The short answer: it’s unclear.
What is clear, is that the streaming wars are becoming increasingly expensive. Everyone is vying for the customer’s prime-time attention. Just to watch the latest new original series X on streaming service Y is a mind-bending calculation. Just between those two variables alone, and conservative estimates on new original content: roughly 10 services with original content, 5 new series per year at 10 episodes each, comes to about 250 episodes to stream. That’s roughly 250 hours worth of content to stream pear year. America’s greatest export is after all, entertainment.
That’s a lot to keep up with, and that doesn’t even include cable studio production releases that come from favorites such as FX or SYFY.
Professor Scott Galloway makes a great point that SVODs that have an economic flywheel (e.g. companies that attract customers via Prime or iPhone sales, and enjoy the benefits of staying within those ecosystems such as Prime Video or Apple TV+ respectively) are immune to economic downturns. A couple of obvious giants that fit that mould are Amazon and Apple:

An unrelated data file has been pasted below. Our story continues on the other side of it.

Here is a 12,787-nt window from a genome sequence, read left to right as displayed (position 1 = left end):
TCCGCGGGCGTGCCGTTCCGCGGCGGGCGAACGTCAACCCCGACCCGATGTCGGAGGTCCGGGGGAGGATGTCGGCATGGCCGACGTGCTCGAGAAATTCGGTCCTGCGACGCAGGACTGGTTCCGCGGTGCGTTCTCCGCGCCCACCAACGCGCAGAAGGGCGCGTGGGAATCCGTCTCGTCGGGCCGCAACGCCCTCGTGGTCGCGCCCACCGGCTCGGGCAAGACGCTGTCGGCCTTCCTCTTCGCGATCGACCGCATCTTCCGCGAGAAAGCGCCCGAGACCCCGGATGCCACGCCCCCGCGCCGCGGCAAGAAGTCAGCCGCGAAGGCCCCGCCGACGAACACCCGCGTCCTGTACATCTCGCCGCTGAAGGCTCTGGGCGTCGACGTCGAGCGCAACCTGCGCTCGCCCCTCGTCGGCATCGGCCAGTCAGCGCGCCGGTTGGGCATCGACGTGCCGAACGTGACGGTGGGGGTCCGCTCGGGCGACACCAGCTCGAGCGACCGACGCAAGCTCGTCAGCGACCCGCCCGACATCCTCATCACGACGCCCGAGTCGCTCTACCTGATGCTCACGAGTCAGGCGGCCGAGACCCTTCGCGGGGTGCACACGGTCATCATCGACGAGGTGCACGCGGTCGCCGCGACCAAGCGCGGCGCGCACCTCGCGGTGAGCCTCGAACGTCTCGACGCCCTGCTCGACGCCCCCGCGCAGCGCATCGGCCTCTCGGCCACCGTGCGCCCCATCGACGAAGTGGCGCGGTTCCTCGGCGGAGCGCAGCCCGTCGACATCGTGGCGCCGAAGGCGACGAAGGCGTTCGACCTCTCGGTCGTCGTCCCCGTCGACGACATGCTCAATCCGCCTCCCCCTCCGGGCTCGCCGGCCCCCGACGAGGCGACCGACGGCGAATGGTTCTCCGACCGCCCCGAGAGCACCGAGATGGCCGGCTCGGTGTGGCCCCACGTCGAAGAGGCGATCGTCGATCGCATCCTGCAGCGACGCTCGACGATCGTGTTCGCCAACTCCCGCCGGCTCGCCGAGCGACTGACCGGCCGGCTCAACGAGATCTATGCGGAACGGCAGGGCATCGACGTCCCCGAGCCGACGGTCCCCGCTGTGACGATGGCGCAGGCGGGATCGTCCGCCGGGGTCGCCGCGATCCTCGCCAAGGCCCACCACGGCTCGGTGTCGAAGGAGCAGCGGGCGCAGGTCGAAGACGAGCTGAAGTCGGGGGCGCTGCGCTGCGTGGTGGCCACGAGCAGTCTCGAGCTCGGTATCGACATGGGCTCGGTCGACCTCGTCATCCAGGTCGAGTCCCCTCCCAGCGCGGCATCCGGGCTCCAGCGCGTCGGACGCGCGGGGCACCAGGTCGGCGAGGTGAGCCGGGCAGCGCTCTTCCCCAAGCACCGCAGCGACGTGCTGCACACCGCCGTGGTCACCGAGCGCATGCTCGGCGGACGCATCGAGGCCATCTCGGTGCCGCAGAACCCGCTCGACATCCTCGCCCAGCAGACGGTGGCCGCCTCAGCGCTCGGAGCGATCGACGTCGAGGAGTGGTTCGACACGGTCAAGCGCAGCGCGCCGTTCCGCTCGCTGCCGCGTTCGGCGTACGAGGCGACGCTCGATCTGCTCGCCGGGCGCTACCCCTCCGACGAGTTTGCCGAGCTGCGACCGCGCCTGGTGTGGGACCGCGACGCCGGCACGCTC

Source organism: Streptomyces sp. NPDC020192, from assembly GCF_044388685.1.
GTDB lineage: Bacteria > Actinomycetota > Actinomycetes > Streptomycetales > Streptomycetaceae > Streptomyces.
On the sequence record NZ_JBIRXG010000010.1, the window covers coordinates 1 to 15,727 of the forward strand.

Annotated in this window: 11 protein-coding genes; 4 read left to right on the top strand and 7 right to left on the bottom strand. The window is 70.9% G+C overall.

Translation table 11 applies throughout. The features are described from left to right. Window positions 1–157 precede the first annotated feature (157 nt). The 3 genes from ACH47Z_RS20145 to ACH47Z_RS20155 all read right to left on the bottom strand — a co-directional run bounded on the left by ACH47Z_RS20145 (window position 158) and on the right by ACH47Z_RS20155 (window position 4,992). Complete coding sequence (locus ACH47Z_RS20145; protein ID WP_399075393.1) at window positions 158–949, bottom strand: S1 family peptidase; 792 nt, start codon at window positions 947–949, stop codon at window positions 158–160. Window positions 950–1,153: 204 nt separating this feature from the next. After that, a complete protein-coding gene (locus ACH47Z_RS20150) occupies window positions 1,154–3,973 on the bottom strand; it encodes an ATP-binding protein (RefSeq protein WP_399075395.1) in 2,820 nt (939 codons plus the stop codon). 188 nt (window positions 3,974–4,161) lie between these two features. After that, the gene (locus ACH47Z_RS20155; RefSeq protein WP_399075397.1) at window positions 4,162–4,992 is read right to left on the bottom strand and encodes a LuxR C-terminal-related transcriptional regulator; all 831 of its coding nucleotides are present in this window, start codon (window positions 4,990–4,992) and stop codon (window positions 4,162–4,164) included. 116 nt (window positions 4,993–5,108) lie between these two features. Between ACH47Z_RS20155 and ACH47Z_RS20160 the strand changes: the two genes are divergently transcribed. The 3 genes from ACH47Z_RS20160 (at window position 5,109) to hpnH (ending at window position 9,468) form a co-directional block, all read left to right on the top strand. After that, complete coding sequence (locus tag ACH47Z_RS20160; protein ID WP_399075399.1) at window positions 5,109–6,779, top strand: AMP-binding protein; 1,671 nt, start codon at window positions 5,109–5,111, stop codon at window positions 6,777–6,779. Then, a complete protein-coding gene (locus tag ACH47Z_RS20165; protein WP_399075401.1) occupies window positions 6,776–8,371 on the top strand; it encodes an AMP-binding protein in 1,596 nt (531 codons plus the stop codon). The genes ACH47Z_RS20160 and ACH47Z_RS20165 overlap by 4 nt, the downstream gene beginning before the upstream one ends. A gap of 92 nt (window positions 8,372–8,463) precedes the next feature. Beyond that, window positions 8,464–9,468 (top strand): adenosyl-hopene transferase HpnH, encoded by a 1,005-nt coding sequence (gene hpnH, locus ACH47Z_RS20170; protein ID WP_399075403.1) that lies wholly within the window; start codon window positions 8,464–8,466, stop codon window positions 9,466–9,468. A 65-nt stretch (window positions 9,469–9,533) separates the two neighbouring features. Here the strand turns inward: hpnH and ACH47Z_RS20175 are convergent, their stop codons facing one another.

Following that rubric, Disney+ doesn’t enjoy the flywheel designations and Netflix is experiencing an especially painful truth — producing original content is very expensive:
I’m not even sure Netflix gets out alive. Netflix is now the US economy, vulnerable to a spike in interest rates as it takes on increasing amounts of debt to fund staggering investments in original content. The original gangster can’t rely on gross margin dollars from Mandalorian action figures, handsets, or paper towels (no flywheel). The key question is can Netflix’s first-mover advantage/skill be replicated in other markets.
If Netflix isn’t careful, when the next recession or economic downturn hits, (reminder: the American deficit is nearing $1 Trillion) it’s entirely possible that Netflix won’t survive.